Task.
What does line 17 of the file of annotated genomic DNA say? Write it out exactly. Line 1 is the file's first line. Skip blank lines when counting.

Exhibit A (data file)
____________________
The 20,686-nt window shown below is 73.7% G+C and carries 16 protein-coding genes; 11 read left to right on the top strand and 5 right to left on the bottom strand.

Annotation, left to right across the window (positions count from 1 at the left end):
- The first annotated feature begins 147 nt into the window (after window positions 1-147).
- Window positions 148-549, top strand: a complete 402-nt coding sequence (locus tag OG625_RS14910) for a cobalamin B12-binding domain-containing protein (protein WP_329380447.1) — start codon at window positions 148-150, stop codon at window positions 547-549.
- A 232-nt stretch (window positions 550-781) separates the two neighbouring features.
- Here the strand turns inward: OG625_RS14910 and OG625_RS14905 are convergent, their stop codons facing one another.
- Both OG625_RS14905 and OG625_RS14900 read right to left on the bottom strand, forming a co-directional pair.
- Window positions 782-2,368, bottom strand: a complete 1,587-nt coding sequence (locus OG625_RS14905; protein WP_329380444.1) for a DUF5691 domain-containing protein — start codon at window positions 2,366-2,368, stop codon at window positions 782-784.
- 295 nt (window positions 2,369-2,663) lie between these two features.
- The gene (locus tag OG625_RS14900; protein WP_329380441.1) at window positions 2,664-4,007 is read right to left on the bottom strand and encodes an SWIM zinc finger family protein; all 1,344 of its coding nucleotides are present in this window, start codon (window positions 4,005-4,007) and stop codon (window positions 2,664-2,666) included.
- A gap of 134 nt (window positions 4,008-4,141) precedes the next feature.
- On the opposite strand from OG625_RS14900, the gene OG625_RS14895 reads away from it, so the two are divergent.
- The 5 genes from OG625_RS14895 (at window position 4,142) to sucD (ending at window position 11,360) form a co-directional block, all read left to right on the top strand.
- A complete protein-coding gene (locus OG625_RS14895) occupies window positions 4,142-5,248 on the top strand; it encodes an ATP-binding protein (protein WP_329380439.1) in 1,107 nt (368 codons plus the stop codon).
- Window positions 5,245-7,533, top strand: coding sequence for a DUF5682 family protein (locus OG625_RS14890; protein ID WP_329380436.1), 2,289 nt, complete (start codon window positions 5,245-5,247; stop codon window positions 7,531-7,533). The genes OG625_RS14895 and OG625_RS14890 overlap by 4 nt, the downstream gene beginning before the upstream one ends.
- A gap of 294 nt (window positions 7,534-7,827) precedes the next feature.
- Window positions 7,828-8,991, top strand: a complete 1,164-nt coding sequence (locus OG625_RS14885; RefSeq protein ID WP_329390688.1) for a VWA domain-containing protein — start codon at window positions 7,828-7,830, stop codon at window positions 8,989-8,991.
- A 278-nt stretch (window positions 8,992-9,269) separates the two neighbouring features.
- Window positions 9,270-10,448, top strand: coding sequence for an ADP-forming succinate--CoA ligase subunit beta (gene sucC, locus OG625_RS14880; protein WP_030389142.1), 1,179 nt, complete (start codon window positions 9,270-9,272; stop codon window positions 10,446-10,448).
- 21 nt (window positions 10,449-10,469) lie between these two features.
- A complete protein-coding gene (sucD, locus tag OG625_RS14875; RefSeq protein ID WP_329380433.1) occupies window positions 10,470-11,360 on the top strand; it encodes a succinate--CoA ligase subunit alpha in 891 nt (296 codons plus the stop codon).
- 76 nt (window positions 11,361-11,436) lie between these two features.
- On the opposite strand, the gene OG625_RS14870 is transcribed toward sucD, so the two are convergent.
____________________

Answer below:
- Window positions 7,828-8,991, top strand: a complete 1,164-nt coding sequence (locus OG625_RS14885; RefSeq protein ID WP_329390688.1) for a VWA domain-containing protein — start codon at window positions 7,828-7,830, stop codon at window positions 8,989-8,991.